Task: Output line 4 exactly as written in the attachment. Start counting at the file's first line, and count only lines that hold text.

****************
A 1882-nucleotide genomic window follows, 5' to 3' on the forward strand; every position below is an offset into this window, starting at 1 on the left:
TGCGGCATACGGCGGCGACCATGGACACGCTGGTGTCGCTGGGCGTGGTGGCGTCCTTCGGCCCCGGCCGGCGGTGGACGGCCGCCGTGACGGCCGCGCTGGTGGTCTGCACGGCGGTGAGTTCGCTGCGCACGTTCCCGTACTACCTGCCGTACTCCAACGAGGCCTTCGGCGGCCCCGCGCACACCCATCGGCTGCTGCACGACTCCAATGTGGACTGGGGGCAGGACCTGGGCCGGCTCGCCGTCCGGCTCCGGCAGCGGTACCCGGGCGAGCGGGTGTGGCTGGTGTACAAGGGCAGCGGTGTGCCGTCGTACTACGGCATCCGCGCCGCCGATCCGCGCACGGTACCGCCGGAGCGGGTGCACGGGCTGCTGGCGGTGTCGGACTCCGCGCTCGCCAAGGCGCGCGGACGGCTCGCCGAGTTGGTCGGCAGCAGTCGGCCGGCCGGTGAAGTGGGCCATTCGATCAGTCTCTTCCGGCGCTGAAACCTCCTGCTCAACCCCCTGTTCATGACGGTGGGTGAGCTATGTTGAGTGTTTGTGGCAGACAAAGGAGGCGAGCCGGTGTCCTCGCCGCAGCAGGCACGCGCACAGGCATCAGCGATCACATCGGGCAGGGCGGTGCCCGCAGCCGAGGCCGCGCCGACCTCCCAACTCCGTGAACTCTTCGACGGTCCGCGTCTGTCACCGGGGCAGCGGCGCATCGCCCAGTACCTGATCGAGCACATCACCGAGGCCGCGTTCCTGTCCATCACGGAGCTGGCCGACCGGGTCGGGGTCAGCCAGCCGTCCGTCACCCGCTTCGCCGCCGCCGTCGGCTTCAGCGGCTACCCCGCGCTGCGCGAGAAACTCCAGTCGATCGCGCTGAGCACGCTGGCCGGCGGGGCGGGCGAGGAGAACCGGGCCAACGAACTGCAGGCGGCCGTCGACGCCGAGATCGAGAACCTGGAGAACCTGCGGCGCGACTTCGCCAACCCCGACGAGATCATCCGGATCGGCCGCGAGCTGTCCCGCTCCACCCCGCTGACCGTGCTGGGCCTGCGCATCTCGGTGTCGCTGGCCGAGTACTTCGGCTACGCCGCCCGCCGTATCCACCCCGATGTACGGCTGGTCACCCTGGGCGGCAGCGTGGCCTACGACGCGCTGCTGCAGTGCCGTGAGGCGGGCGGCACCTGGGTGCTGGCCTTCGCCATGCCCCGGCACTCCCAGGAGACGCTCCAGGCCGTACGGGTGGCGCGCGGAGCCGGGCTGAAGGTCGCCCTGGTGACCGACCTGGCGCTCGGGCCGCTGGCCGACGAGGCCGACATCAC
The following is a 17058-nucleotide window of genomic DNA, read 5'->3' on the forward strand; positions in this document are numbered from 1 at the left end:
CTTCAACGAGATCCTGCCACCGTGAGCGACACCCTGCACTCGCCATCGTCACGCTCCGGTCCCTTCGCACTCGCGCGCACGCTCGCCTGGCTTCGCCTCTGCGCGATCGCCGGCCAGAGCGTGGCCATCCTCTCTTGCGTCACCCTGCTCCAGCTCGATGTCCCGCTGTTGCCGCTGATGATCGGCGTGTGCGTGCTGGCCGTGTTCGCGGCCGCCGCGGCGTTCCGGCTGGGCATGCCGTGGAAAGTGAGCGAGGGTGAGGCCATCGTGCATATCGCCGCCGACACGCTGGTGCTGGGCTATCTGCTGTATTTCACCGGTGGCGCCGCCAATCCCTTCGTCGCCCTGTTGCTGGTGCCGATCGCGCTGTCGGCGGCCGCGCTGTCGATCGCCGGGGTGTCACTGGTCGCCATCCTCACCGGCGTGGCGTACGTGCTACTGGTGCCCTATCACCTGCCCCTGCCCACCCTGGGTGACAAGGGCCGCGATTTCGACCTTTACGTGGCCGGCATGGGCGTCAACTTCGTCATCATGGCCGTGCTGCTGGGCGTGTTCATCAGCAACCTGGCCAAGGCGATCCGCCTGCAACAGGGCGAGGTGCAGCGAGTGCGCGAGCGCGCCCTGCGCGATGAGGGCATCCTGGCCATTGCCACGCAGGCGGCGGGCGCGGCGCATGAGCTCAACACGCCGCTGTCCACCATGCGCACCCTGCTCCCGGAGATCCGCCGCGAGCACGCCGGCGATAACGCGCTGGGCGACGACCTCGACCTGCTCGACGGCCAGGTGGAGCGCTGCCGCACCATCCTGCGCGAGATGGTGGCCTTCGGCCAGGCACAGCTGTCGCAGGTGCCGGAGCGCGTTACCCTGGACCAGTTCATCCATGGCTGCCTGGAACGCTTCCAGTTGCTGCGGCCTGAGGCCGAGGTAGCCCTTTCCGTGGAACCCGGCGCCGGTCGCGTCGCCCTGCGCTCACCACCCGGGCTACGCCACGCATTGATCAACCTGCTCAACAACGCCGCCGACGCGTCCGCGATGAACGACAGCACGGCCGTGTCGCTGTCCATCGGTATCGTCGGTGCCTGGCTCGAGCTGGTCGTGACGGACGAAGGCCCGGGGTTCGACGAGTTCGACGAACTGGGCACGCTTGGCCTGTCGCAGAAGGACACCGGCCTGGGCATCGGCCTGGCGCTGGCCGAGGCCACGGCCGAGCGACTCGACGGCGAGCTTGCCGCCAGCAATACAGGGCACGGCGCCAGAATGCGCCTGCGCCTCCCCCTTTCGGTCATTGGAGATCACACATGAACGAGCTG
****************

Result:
CTTCAACGAGATCCTGCCACCGTGAGCGACACCCTGCACTCGCCATCGTCACGCTCCGGTCCCTTCGCACTCGCGCGCACGCTCGCCTGGCTTCGCCTCTGCGCGATCGCCGGCCAGAGCGTGGCCATCCTCTCTTGCGTCACCCTGCTCCAGCTCGATGTCCCGCTGTTGCCGCTGATGATCGGCGTGTGCGTGCTGGCCGTGTTCGCGGCCGCCGCGGCGTTCCGGCTGGGCATGCCGTGGAAAGTGAGCGAGGGTGAGGCCATCGTGCATATCGCCGCCGACACGCTGGTGCTGGGCTATCTGCTGTATTTCACCGGTGGCGCCGCCAATCCCTTCGTCGCCCTGTTGCTGGTGCCGATCGCGCTGTCGGCGGCCGCGCTGTCGATCGCCGGGGTGTCACTGGTCGCCATCCTCACCGGCGTGGCGTACGTGCTACTGGTGCCCTATCACCTGCCCCTGCCCACCCTGGGTGACAAGGGCCGCGATTTCGACCTTTACGTGGCCGGCATGGGCGTCAACTTCGTCATCATGGCCGTGCTGCTGGGCGTGTTCATCAGCAACCTGGCCAAGGCGATCCGCCTGCAACAGGGCGAGGTGCAGCGAGTGCGCGAGCGCGCCCTGCGCGATGAGGGCATCCTGGCCATTGCCACGCAGGCGGCGGGCGCGGCGCATGAGCTCAACACGCCGCTGTCCACCATGCGCACCCTGCTCCCGGAGATCCGCCGCGAGCACGCCGGCGATAACGCGCTGGGCGACGACCTCGACCTGCTCGACGGCCAGGTGGAGCGCTGCCGCACCATCCTGCGCGAGATGGTGGCCTTCGGCCAGGCACAGCTGTCGCAGGTGCCGGAGCGCGTTACCCTGGACCAGTTCATCCATGGCTGCCTGGAACGCTTCCAGTTGCTGCGGCCTGAGGCCGAGGTAGCCCTTTCCGTGGAACCCGGCGCCGGTCGCGTCGCCCTGCGCTCACCACCCGGGCTACGCCACGCATTGATCAACCTGCTCAACAACGCCGCCGACGCGTCCGCGATGAACGACAGCACGGCCGTGTCGCTGTCCATCGGTATCGTCGGTGCCTGGCTCGAGCTGGTCGTGACGGACGAAGGCCCGGGGTTCGACGAGTTCGACGAACTGGGCACGCTTGGCCTGTCGCAGAAGGACACCGGCCTGGGCATCGGCCTGGCGCTGGCCGAGGCCACGGCCGAGCGACTCGACGGCGAGCTTGCCGCCAGCAATACAGGGCACGGCGCCAGAATGCGCCTGCGCCTCCCCCTTTCGGTCATTGGAGATCACACATGAACGAGCTG